William J. Popejoy's move to dismiss two Orange County officials, while publicly nudging two others to resign, is typical of corporate turnaround specialists who want to be seen as taking dramatic action to demonstrate that substantive change is underway.
In firing former county administrator Ernie Schneider and arranging the dismissal of Assistant Treasurer Matthew Raabe, while calling for the resignations of County Counsel Terry C. Andrus and Auditor-Controller Steve E. Lewis, Popejoy was not only moving to rid government of several tainted officials.
The newly appointed county chief executive officer also was acting to restore the image of county government locally, among state officials in Sacramento and with the Wall Street firms whose goodwill can make or break the county's recovery plans.
"What (Popejoy) has done is good, and I would have done the same because he needs to instill confidence in county government," said state Sen. Quentin Kopp (I-San Francisco), a member of a special Senate committee that had grilled these same officials over their handling of the county's financial debacle.
"Fish rots from the top down," Kopp remarked. "The only thing Mr. Popejoy cannot do is get rid of those three left-over supervisors," he said, referring to Roger R. Stanton, Gaddi H. Vasquez and William G. Steiner, who were serving on the Board of Supervisors as the county slid into bankruptcy.
Appointed by the supervisors less than three weeks ago, Popejoy, the former CEO of American Savings & Loan, had been operating in a remarkably low-key manner.
But last week, he launched his bid to remove those he believed responsible for the bankruptcy, and to open the way for a new team to lead the county.
"I think it's necessary," Popejoy explained, "to get the attention of the policy-makers in Sacramento, (as well as the) support we need from Orange County citizens, to show remedial action fast--to show there's leadership, to show we're making hard decisions--and one of them is to jettison these people."
One of Popejoy's chief competitors for the CEO job said he has done exactly what any top executive should do when asked to lead a company--or in this case, a county--out of trouble.
"The first thing you do is put your team together," said B.J. Rone, a corporate work-out specialist from Dallas. "Who on your team can you trust, and who has the confidence of the constituency? One person cannot do it all by himself or herself. If you push these people off to the side but don't get rid of them, they are still sucking cash out of the county."
Rone said outsiders are watching Popejoy carefully.
"People in Sacramento and people on Wall Street are looking for heads to fall. Some have fallen. And more will fall," Rone predicted. "As Mr. Popejoy gets into this thing more deeply, he'll figure out who is part of the problem and who is part of the solution."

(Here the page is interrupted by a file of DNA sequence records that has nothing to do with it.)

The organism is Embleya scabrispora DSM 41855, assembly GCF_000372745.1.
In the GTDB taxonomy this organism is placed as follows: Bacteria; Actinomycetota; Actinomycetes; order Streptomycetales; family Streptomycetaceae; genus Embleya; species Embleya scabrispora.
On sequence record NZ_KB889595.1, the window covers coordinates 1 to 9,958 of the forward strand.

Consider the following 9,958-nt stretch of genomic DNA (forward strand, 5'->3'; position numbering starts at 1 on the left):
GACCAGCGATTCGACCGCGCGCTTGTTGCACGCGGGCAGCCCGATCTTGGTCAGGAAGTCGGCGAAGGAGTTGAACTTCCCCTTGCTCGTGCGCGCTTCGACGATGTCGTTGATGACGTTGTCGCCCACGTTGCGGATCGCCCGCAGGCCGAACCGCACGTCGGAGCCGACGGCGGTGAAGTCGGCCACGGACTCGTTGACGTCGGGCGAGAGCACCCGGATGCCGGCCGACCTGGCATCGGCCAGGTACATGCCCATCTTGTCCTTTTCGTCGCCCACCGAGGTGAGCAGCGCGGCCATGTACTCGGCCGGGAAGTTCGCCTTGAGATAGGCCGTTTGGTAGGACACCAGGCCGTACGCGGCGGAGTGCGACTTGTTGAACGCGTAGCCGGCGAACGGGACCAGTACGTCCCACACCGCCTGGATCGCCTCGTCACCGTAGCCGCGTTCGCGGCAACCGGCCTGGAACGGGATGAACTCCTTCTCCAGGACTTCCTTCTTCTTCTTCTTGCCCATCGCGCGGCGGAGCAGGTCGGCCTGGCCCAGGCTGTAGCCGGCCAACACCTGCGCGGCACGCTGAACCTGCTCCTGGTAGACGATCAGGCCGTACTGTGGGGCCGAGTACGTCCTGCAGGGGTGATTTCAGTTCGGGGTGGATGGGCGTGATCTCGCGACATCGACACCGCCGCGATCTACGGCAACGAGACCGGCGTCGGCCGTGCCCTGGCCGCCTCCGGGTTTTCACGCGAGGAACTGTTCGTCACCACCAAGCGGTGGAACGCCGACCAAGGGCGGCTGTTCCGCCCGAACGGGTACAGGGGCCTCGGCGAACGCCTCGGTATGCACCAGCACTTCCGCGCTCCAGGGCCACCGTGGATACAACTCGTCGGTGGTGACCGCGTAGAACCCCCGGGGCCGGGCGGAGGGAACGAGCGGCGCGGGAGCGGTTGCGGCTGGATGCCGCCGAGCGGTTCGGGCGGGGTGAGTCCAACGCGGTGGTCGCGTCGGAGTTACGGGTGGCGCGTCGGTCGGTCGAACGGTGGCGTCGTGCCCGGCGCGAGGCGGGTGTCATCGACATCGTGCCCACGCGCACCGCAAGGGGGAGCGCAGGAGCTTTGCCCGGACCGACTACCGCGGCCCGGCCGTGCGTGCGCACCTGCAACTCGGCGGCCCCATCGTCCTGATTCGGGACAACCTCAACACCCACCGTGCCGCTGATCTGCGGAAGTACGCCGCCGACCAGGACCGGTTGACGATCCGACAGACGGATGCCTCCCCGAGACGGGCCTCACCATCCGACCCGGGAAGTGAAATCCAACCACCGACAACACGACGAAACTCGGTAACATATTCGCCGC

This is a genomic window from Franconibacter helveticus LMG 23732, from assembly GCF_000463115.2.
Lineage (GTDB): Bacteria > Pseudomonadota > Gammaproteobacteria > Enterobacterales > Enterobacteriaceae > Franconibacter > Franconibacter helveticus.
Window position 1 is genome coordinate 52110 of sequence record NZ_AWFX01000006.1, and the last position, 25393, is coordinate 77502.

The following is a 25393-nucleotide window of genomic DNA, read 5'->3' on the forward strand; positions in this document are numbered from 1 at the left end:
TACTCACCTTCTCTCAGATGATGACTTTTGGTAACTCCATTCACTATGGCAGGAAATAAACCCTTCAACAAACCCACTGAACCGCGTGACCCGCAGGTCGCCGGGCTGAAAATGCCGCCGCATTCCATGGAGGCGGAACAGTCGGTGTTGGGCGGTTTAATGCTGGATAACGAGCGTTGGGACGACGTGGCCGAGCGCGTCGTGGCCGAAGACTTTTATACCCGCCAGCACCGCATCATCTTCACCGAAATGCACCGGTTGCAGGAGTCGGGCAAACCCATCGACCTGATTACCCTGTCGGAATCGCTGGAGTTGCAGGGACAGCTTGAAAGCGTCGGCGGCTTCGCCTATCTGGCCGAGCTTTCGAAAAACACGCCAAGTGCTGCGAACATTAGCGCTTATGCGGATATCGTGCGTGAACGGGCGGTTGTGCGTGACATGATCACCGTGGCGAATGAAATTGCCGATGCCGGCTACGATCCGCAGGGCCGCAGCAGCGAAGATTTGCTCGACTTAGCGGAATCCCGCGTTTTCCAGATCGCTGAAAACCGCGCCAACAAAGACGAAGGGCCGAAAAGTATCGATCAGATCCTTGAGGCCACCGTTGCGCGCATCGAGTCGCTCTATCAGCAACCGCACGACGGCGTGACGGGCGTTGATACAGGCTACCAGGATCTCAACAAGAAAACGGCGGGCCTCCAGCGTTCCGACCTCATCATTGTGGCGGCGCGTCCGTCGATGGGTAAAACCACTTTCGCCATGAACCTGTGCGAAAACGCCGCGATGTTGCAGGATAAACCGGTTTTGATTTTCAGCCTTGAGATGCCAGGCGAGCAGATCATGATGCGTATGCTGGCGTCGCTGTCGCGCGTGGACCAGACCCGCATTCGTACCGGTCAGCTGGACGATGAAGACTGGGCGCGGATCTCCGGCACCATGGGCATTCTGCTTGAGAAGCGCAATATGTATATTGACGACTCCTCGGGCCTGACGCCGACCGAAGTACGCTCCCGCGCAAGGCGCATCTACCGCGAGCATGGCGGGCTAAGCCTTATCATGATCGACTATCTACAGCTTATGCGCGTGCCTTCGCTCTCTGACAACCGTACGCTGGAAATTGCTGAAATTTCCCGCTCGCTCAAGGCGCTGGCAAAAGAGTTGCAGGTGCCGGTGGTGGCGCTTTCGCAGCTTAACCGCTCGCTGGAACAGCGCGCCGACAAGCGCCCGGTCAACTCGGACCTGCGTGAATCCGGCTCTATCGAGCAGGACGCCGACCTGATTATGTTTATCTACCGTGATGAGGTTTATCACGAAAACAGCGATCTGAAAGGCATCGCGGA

Management experts say Popejoy needed to act quickly to show who was boss and to demonstrate that crucial decisions could be made right away. The Board of Supervisors has given Popejoy great latitude to do whatever he believes is necessary to make sure the county pays its bills and continues to provide services.
"He is in command, and we have given him a great deal of authority," said Supervisor Marian Bergeson. "We have delegated that authority in him with the idea that we are sending a strong message to the community and Sacramento that things are under control.
"The county is trying to gain the support and confidence of the public," Bergeson said, and these moves should persuade the public "it's not business as usual in the county" and "we're moving in a new direction."
Because he has declined to accept a salary, Popejoy is less likely to be criticized, some say.
"Nobody can question his motives," said Tom Uram, the county's health care director who was acting county administrative officer until Popejoy was hired. "He has no ax to grind. His motives are pure. I think he's going to have a honeymoon phase that is longer than most."
But many believe that Popejoy's first major decision was a relatively easy one, something of a small stepping stone to more unpopular choices down the road. After all, Schneider, Raabe, Andrus and Lewis had all come under attack in recent months for failing to issue warnings about the ill-fated county investment fund.
"A CEO who is starting out is looking to establish his own credibility," said Arvind Bhambri, an associate professor of management and organization at USC. "So he delays the really controversial decisions until he can build upon the first successes. In the short-term he wants to build confidence in himself as a leader and the organization itself. He is looking for the tangible, the visible, the high probability of success."
Dennis Aigner, the dean of UCI's Graduate School of Management, agrees that Popejoy's biggest challenges are yet to come.
"In the case of Raabe and Schneider, these are not big decisions, because those individuals were already marginalized in some way," Aigner said. "But the hard decisions will come in a couple of months."
Popejoy's next big step comes today when he presents to the Board of Supervisors a specific plan for paying off bonds coming due this summer, trying to patch a gaping budget deficit and trying to repay outside investors in the county's investment pool, which lost $1.69 billion. Popejoy said that more layoffs and the sale of county assets are inevitable.
Popejoy sees no difference between running a troubled county or a beleaguered corporation.
"I'm treating this county as if it were a company that has to be answerable to the shareholder, or in this case, a constituency. The difference here is we're not trying to create profit. We're trying to eliminate losses, and we have a corporation that has debt it cannot pay."